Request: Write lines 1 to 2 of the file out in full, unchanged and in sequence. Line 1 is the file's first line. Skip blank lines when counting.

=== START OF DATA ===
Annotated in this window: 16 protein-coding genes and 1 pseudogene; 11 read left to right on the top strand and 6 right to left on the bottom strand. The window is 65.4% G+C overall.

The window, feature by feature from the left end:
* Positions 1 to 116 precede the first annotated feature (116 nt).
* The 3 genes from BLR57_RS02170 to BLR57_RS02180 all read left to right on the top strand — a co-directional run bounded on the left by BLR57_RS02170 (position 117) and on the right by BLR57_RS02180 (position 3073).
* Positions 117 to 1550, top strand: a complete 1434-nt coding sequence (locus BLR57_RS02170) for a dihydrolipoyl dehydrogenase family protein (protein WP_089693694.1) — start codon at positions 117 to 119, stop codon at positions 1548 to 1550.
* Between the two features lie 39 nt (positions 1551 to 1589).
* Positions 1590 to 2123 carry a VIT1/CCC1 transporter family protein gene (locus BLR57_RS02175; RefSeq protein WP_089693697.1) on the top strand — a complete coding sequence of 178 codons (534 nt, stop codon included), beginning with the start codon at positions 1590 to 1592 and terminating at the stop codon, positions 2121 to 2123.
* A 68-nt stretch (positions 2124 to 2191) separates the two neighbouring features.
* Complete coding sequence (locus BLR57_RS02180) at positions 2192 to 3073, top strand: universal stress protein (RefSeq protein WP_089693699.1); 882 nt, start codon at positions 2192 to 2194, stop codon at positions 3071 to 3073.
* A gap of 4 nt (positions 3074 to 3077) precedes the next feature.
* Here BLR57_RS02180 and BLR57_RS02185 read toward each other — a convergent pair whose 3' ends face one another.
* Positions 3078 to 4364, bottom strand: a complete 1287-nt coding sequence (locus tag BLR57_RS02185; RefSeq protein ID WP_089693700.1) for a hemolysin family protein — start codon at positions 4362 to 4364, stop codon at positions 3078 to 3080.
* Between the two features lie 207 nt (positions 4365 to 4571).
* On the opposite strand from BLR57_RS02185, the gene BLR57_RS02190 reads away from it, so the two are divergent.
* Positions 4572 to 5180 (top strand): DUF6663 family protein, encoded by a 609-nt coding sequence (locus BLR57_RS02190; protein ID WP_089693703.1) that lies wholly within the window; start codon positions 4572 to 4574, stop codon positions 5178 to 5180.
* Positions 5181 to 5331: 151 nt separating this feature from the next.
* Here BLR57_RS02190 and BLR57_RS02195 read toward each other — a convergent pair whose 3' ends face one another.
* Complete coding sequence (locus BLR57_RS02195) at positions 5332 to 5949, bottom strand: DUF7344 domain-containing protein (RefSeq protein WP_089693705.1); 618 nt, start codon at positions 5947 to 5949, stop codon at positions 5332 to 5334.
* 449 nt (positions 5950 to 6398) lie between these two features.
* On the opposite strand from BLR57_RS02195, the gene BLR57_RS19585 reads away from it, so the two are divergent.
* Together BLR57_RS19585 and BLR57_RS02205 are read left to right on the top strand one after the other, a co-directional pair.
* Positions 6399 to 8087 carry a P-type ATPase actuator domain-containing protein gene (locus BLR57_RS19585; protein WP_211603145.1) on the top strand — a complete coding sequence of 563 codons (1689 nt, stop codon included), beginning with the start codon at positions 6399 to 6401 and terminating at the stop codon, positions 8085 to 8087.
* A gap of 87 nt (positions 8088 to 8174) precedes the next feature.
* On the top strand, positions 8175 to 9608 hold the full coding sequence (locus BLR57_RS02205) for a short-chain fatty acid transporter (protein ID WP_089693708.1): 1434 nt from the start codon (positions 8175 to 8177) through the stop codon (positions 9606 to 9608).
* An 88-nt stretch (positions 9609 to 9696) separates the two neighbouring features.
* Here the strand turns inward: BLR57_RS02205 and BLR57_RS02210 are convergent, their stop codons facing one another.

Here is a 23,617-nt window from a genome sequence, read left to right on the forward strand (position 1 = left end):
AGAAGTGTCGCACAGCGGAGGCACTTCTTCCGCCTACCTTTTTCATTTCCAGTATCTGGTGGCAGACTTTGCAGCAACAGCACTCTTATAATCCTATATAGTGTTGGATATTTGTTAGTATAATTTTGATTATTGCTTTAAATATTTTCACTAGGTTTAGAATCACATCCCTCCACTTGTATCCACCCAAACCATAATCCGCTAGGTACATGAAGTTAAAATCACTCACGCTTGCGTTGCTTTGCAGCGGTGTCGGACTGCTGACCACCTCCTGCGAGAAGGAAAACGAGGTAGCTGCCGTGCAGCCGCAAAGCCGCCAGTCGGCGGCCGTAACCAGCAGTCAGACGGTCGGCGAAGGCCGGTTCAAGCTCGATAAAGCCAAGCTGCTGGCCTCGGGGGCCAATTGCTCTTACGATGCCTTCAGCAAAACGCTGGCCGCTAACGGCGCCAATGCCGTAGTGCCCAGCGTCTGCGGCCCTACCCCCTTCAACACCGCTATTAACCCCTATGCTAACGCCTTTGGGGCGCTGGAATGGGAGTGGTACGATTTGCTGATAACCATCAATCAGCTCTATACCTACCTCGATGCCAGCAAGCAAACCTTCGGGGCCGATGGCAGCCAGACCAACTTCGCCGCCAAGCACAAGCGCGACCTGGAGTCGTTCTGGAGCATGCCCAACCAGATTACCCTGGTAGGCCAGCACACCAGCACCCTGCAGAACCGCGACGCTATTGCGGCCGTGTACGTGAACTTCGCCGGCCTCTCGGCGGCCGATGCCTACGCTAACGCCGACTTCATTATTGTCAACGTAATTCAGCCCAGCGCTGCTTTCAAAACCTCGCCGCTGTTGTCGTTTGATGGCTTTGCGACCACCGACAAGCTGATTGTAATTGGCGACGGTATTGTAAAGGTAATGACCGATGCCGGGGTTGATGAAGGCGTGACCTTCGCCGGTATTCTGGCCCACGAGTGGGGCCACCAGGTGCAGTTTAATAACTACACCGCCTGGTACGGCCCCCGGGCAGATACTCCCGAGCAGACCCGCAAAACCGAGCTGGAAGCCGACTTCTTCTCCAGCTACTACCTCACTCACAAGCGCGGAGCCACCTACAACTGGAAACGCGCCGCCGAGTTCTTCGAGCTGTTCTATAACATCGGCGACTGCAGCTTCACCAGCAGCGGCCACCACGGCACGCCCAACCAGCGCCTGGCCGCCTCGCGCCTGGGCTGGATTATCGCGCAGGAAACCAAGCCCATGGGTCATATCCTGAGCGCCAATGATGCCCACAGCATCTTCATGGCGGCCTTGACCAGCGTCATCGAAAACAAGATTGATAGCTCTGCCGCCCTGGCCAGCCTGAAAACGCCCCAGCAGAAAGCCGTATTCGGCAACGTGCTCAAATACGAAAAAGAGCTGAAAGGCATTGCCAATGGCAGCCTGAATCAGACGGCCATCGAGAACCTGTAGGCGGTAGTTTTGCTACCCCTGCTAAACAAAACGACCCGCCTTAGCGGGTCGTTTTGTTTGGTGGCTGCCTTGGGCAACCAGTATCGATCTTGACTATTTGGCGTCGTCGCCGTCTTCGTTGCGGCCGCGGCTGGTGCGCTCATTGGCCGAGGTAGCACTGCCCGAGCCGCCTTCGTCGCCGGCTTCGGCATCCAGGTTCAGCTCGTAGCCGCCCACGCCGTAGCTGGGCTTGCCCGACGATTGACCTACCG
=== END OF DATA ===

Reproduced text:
Annotated in this window: 16 protein-coding genes and 1 pseudogene; 11 read left to right on the top strand and 6 right to left on the bottom strand. The window is 65.4% G+C overall.

The window, feature by feature from the left end: